Our present world is growing increasingly anxious over the idea that we are not our authentic selves, and the best response might come from the community found in the local church.
I understand if this may sound too simple. The alarming sense of self-alienation due to modern technology and our appropriating mass culture looks a little too complicated for steepled buildings and Sunday School classes. How is it, then, that the Church, thousands of years and miles removed from its ancient origins, can offer a shelter of authentic joy in today’s technology-driven world? The answer, I believe, rests in how the Christian notion of service profoundly impacts the friendships formed in the local church. Furthermore, the Christ-centered love shared amongst believers and driven by the Holy Spirit provides insight beyond the capabilities of technology.
Service and Worship
The word “service” often encourages many different thoughts. Public service may come to mind, service at a restaurant, or needing to get your car serviced. Though these particular instances of the word “service” come from a variety of backgrounds, they all have this in common: the object of service is not the one doing the serving, but the one being served. Within the Christian faith, service always has at least one persistent object, God.
If our notion of serving other people fails to include orienting ourselves towards God, we fail to serve others truly. To this point, the often quoted Colossians 3:23-24 says, “Whatever you do, do your work heartily, as for the Lord rather than for men, knowing that from the Lord you will receive the reward of the inheritance. It is the Lord Christ whom you serve” (NASB). Service, then, in the Christian sense, necessarily denotes worship. While Paul calls us elsewhere to count others more valuable than ourselves (Philippians 2:3), we can only do so if we see ourselves as not only loving the people in front of us, but serving and worshipping God Himself in order to truly love others.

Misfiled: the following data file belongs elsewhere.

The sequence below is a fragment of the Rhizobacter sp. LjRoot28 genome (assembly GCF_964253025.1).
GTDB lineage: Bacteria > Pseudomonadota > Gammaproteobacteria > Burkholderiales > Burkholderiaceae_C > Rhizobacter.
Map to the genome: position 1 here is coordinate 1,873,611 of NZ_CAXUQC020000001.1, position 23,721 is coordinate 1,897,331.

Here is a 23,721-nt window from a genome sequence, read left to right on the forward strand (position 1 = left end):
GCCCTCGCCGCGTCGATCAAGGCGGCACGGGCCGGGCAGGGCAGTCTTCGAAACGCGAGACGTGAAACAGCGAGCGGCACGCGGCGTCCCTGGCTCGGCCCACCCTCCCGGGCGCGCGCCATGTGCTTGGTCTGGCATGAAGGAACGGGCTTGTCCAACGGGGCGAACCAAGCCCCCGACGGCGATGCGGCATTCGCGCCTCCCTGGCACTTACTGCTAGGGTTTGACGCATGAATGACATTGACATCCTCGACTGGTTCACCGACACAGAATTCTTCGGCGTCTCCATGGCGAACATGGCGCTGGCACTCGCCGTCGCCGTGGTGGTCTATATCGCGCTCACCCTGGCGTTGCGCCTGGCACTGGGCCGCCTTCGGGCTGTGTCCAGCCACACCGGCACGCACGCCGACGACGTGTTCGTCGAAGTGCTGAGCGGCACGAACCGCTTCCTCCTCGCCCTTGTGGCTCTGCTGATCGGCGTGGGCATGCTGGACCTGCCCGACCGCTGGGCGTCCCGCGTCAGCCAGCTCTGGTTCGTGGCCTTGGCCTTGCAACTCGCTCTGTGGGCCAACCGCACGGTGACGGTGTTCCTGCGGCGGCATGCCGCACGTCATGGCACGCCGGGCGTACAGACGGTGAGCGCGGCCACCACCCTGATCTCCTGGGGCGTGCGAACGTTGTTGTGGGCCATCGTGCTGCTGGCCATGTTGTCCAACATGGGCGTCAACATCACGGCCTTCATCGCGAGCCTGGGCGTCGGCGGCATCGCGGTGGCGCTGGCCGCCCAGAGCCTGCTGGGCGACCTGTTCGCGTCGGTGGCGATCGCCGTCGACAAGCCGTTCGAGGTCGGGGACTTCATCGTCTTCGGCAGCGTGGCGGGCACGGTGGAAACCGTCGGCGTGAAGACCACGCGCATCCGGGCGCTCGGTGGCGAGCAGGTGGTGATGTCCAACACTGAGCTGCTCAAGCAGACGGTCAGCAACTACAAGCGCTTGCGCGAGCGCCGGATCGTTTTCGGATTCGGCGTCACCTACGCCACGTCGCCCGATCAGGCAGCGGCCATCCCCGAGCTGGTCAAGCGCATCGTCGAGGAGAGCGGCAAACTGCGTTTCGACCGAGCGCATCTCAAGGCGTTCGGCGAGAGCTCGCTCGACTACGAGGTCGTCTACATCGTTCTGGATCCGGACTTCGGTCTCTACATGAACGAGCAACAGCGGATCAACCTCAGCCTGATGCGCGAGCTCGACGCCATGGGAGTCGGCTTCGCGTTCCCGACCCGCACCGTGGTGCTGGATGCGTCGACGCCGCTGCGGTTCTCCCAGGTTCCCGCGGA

How, specifically, does this affect the information and insight shared amongst church-going Christians? Any teaching, guidance, or advice shared amongst Christians ought to be done with both reverence for God and esteem for a friend. United in Christ’s love, Christians obedient to scripture’s charge find discipleship and material care for one another a priority above personal gain, just as Christ Himself devoted His life to compassion towards all, regardless of circumstance or standing. We find, then, that the Christian way of relating to the world entails a radical sincerity which seeks to give not only care and guidance, but creates and invigorates friendships. Because God loves all people deeply and at all times, God calls Christians at all times to love others in worship of Him. In this way, any information or insight, from how to deal with pain and suffering to how to change a flat, should be given in a friendly and honoring way.
Christian Insight Versus Technological Insight
In “The Question Concerning Technology,” Martin Heidegger describes modern technology in relation to the individual in terms of “standing reserve.” This relationship, in every way different from the Christian idea of friendship driven by worship, operates as technology always waiting to reveal the world in ready and precise information. The essence of modern technology, then, is calculative. Read through Heidegger, all of our typical daily uses for technology, from simple Google searches to making our coffee, declare the glory of immediate gratification. In comparison with the oft-given biblical commission to search out the difficulties of life and the things we are yet to know through prayer and discipleship, technology offers us immediate and supposedly exact solutions to the complex human issues.